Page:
This is where the Madlab Coach Development Program comes in. Check out this free course about the program here.
One big piece of the puzzle is sales training (which is seriously lacking in the industry today). Madlab coaches go through this in the Coach Development Process, a portion of the course taught by sales espert Greg Mack.
Technical coaching courses cannot be the only coach development that you have in place. No certification is going to give coaches the skills to have straight conversations, develop professional relationships or manage a significant number of those relationships for the long term.
Step 4: Put a Coach Co-Op in Place
The final step is to create a coach co-op, similar to that of a law or engineering firm. This is what truly allows coaches to, not only to make enough money, but to be able to take paid vacations.
Essentially, the Madlab coach co-op model means coaches work as a team. Coaches have their own book of clients, but they also all take care of each other’s clients in the classes, which they divide up among them (Each coach coaches between 5 and 8 classes a week maximum).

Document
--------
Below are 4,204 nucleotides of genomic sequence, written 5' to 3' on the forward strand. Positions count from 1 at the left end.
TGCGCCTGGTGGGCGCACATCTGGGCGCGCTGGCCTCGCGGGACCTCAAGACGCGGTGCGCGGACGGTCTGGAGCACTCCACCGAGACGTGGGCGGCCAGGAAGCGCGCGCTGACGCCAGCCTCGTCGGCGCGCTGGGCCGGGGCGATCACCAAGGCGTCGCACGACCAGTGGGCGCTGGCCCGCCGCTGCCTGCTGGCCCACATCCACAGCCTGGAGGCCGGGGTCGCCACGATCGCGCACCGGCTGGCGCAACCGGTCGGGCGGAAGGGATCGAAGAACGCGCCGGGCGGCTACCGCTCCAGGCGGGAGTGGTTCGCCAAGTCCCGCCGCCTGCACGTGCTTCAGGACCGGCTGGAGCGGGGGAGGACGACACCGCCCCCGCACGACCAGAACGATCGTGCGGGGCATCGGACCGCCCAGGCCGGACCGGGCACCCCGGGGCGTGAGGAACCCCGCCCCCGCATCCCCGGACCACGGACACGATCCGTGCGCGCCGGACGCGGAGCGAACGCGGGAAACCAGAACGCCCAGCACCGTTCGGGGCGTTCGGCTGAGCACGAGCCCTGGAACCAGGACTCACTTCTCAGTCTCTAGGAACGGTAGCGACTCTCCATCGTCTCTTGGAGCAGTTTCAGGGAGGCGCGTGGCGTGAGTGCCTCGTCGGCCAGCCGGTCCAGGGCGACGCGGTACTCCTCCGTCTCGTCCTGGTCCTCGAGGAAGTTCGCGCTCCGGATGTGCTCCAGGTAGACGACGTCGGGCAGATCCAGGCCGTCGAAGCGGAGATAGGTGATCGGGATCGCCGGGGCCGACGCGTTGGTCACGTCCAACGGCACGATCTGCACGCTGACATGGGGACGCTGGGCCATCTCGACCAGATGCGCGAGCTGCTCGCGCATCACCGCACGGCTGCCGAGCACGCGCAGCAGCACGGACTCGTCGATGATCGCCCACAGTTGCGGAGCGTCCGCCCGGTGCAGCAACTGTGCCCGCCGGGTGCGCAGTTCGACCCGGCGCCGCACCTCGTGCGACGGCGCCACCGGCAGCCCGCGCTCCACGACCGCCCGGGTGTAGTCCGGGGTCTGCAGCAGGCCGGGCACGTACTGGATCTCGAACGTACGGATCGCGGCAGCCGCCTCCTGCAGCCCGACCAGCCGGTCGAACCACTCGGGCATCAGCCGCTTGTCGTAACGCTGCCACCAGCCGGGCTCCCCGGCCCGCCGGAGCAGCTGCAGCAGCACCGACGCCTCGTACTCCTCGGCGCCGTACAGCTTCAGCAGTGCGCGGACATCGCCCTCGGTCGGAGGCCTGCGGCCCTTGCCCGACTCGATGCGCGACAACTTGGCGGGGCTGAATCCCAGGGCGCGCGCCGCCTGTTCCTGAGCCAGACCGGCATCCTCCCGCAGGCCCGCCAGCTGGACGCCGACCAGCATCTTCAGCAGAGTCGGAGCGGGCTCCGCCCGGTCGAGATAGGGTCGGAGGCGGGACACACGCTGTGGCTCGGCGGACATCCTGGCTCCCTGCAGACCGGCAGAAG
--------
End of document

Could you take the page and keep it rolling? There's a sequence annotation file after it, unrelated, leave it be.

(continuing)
In short, working in a co-op allows the system to be scaled so that associate coaches can earn at least $150 an hour to coach a group class, with some making upwards of $300. The more clients you have, the more you earn per class.
Final Though: Burnout is the Enemy
The main reason coaches often don’t stick around long is that they get burnt out coaching the same group class over and over again or the same personal training clients day in day out, to the point that they feel like they’re simply babysitting adults and starting clocks for workouts. On top of this, they often have to work 40 on-floor hours a week, coaching the same group class workout five times a day to earn a barely adequate living.
Madlab coaches work 20-25 on-floor hours a week and never coach more than two group classes each day. Further, the entire model is relationship-based (their clients buy a professional relationship with a coach instead of just a hard workout), meaning coaches have one-on-one relationships with their clients and consider each client’s unique needs and wants.
This essentially means the coach can finally make a difference in their clients’ lives in areas beyond just providing them with a good sweat. As a result, the client is more fulfilled, the coach is more fulfilled, and burnout is kept at bay.
Bottom Line: If you find yourself wondering why you can’t keep coaches, why they don’t give a shit about your business, and why they have never attempted to sell a new client, re-consider the system they’re working under.
If it’s not designed to benefit them, they likely won’t stick around for long.
If you found this article helpful and would like to see exactly how these types of strategies could improve your sales and dramatically increase your revenue on a consistent basis,